About a week ago, the Boy Scouts of America announced that they will offer a one-time, limited exception to its age requirements for the Eagle Scout award, giving new Scouts BSA members, male and female, a fair chance to earn the program’s top honor.

By offering this one-time extension, the BSA’s volunteer-led National Executive Committee is saying that everyone deserves a chance to work toward Eagle. The decision was made public on Oct. 3, 2018.

Why BSA Made This Decision

Although the Scouting experience is life-changing and full of adventure no matter what rank you achieve, for many Scouts the desire to achieve the status of Eagle is what motivates them throughout the whole program. 

The BSA wanted to give everyone this opportunity. Especially to the Scouts who have just joined Scouts BSA for the first time — even right on the Feb. 1, 2019, launch day. All of these Scouts wouldn’t have time to earn Eagle before turning 18.

Traditionally, BSA rules say a young person can no longer earn Eagle once they turn 18. But for 16- and 17-year-olds who are new to Scouts BSA, there isn’t enough time to earn Eagle before their 18th birthday.

Who is Eligible?

Any young man or young woman who is at least 16 but not yet 18 on Scouts BSA launch day: Feb. 1, 2019.

Scouts who are under 16 on Feb. 1, 2019, will have adequate time to earn their Eagle before turning 18 and don’t need an extension.

Those who are over 18 on Feb. 1, 2019, are considered adults and aren’t eligible to join Scouts BSA, but can and should absolutely join Venturing or Sea Scouts!

The registration deadline to be eligible is Dec. 31, 2019. A young man or young woman must register as a member of Scouts BSA on or before this date.

And don’t worry, these rules don’t apply to just girls. These temporary transition rules apply to all youth joining Scouts BSA during 2019 — both girls and first-time-joining boys! It is just the fairest solution for those who, through no fault of their own, wouldn’t otherwise be able to earn Scouting’s top honor.

Boys who were members of a Boy Scout troop before Feb. 1, 2019, aren’t considered first-time-joining boys and therefore are not eligible for the extension. They’ve always had the opportunity to join Scouting and could’ve started working toward their Eagle as early as age 11.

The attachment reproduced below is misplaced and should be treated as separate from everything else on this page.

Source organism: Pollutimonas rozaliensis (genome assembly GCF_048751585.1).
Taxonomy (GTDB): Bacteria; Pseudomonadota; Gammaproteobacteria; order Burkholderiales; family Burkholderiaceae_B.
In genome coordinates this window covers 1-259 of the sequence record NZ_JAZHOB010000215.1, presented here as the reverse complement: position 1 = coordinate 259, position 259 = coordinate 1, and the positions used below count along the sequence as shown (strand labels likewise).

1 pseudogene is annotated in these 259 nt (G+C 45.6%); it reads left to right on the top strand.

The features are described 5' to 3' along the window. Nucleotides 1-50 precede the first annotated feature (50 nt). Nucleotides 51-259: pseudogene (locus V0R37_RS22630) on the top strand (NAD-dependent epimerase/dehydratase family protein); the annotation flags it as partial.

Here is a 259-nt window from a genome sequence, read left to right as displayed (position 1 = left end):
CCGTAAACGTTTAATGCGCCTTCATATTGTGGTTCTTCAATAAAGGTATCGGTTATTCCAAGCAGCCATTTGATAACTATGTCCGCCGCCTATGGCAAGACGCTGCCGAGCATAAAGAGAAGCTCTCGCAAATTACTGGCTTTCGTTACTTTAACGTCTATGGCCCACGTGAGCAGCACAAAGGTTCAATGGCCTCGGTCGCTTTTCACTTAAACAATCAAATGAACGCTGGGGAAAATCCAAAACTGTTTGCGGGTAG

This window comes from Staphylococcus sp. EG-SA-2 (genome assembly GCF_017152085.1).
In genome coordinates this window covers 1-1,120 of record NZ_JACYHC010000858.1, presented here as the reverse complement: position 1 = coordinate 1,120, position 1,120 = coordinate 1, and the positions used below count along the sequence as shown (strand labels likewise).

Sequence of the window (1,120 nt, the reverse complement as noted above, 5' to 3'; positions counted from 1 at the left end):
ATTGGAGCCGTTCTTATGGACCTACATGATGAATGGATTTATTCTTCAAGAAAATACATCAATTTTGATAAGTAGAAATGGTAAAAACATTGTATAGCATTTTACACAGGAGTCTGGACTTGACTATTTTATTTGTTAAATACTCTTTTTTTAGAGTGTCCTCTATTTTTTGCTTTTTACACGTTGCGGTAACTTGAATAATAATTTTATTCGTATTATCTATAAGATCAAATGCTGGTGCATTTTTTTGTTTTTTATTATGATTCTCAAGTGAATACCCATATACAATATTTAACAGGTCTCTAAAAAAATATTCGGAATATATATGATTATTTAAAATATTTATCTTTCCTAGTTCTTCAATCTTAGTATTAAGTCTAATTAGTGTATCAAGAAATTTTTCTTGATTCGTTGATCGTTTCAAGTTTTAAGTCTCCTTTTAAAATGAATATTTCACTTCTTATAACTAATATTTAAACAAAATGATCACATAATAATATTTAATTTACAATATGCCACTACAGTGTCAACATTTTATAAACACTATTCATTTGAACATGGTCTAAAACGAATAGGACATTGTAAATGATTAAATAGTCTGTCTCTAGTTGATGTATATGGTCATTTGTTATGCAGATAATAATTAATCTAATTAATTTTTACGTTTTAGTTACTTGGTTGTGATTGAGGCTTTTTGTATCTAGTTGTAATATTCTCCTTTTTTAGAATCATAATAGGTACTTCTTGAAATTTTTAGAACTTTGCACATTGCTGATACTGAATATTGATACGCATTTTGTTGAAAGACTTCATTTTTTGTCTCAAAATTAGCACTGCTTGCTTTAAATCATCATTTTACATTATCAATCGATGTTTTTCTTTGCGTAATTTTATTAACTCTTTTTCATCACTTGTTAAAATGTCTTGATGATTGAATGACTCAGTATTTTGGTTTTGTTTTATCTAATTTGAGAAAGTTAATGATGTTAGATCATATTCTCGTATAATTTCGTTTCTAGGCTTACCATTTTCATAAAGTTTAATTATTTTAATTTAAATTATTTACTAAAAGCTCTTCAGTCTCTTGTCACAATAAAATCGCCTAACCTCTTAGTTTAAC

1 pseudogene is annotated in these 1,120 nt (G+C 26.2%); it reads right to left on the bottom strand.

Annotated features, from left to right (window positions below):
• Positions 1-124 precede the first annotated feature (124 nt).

How the Extension Works

Those who apply for the extension will have just 24 months from the initial date of registration to complete all requirements for the Eagle Scout award.

For example, a young woman or young man who joined Scouts BSA on Feb. 1, 2019, would have until Feb. 1, 2021, to complete their requirements — even if that young person turned 18 during that span.

This gives these Scouts the 19 or 20 months they’ll need to meet all requirements while encouraging them to enjoy the journey toward Eagle, rather than simply racing to the finish line.

However, anyone who has earned their Eagle knows that completing these strenuous requirements in less than 24 months will require focus and dedication.

How does a Scout apply for the extension?

Only the National Council can grant an extension. An interested youth who wants to apply for the extension must talk with their unit leader(s) to request the extension. The leader then accesses the youth’s profile in My.Scouting.org. If the Scout is eligible, there will be a button the leader can select to indicate the youth has asked for the extension.

This request goes to the National Service Center in Texas. Once the request is approved, the youth, their parent, unit leader and council representative will receive an email with confirmation as well as the expiration date of the extension.

Requests for extensions must be received no later than 30 days after turning 18. No exceptions to the Eagle requirements will be permitted and all requirements must be completed while the individual is a registered member of Scouts BSA, or after achieving the First Class rank in Scouts BSA and moving to a Venturing crew or Sea Scout ship.

We are incredibly excited for all of the new Scouts who get to accomplish the journey to Eagle! 

For more detailed information and a list of FAQs, read Bryan on Scouting’s article about the extension.

You can also read more about the rationale and the decision’s impacts here.

Madison Austin